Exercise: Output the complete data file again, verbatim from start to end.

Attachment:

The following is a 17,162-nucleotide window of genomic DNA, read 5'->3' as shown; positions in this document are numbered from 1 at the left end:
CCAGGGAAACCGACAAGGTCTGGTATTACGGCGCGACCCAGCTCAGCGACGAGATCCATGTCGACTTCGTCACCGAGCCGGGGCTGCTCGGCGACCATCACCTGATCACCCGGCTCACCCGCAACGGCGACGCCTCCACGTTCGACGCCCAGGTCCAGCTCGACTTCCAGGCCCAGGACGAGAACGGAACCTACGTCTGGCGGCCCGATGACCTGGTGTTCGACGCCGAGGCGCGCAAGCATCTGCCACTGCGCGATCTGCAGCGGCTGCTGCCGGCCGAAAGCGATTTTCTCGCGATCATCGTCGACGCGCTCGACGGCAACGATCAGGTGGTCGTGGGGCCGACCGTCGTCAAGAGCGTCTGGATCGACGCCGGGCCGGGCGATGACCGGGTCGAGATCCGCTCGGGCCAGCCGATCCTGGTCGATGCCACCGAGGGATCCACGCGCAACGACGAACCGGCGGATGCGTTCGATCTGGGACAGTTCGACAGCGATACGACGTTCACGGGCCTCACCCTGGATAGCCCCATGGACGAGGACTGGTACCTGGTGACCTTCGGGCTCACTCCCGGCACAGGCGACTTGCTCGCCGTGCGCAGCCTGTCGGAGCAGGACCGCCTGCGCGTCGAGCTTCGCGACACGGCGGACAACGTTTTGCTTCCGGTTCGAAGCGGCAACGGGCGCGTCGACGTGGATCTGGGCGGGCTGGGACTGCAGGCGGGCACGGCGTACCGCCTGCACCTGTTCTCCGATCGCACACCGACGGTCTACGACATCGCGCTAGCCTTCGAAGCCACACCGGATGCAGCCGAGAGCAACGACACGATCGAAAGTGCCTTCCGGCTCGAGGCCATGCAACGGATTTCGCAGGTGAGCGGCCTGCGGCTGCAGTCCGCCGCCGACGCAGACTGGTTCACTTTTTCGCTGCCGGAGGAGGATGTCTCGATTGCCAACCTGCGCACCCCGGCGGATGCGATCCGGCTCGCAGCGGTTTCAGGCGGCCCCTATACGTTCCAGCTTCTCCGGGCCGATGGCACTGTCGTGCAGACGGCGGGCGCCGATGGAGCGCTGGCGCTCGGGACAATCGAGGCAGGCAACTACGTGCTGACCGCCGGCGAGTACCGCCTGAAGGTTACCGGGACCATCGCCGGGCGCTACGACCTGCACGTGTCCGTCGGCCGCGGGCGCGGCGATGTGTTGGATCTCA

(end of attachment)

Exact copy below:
The following is a 17,162-nucleotide window of genomic DNA, read 5'->3' as shown; positions in this document are numbered from 1 at the left end:
CCAGGGAAACCGACAAGGTCTGGTATTACGGCGCGACCCAGCTCAGCGACGAGATCCATGTCGACTTCGTCACCGAGCCGGGGCTGCTCGGCGACCATCACCTGATCACCCGGCTCACCCGCAACGGCGACGCCTCCACGTTCGACGCCCAGGTCCAGCTCGACTTCCAGGCCCAGGACGAGAACGGAACCTACGTCTGGCGGCCCGATGACCTGGTGTTCGACGCCGAGGCGCGCAAGCATCTGCCACTGCGCGATCTGCAGCGGCTGCTGCCGGCCGAAAGCGATTTTCTCGCGATCATCGTCGACGCGCTCGACGGCAACGATCAGGTGGTCGTGGGGCCGACCGTCGTCAAGAGCGTCTGGATCGACGCCGGGCCGGGCGATGACCGGGTCGAGATCCGCTCGGGCCAGCCGATCCTGGTCGATGCCACCGAGGGATCCACGCGCAACGACGAACCGGCGGATGCGTTCGATCTGGGACAGTTCGACAGCGATACGACGTTCACGGGCCTCACCCTGGATAGCCCCATGGACGAGGACTGGTACCTGGTGACCTTCGGGCTCACTCCCGGCACAGGCGACTTGCTCGCCGTGCGCAGCCTGTCGGAGCAGGACCGCCTGCGCGTCGAGCTTCGCGACACGGCGGACAACGTTTTGCTTCCGGTTCGAAGCGGCAACGGGCGCGTCGACGTGGATCTGGGCGGGCTGGGACTGCAGGCGGGCACGGCGTACCGCCTGCACCTGTTCTCCGATCGCACACCGACGGTCTACGACATCGCGCTAGCCTTCGAAGCCACACCGGATGCAGCCGAGAGCAACGACACGATCGAAAGTGCCTTCCGGCTCGAGGCCATGCAACGGATTTCGCAGGTGAGCGGCCTGCGGCTGCAGTCCGCCGCCGACGCAGACTGGTTCACTTTTTCGCTGCCGGAGGAGGATGTCTCGATTGCCAACCTGCGCACCCCGGCGGATGCGATCCGGCTCGCAGCGGTTTCAGGCGGCCCCTATACGTTCCAGCTTCTCCGGGCCGATGGCACTGTCGTGCAGACGGCGGGCGCCGATGGAGCGCTGGCGCTCGGGACAATCGAGGCAGGCAACTACGTGCTGACCGCCGGCGAGTACCGCCTGAAGGTTACCGGGACCATCGCCGGGCGCTACGACCTGCACGTGTCCGTCGGCCGCGGGCGCGGCGATGTGTTGGATCTCA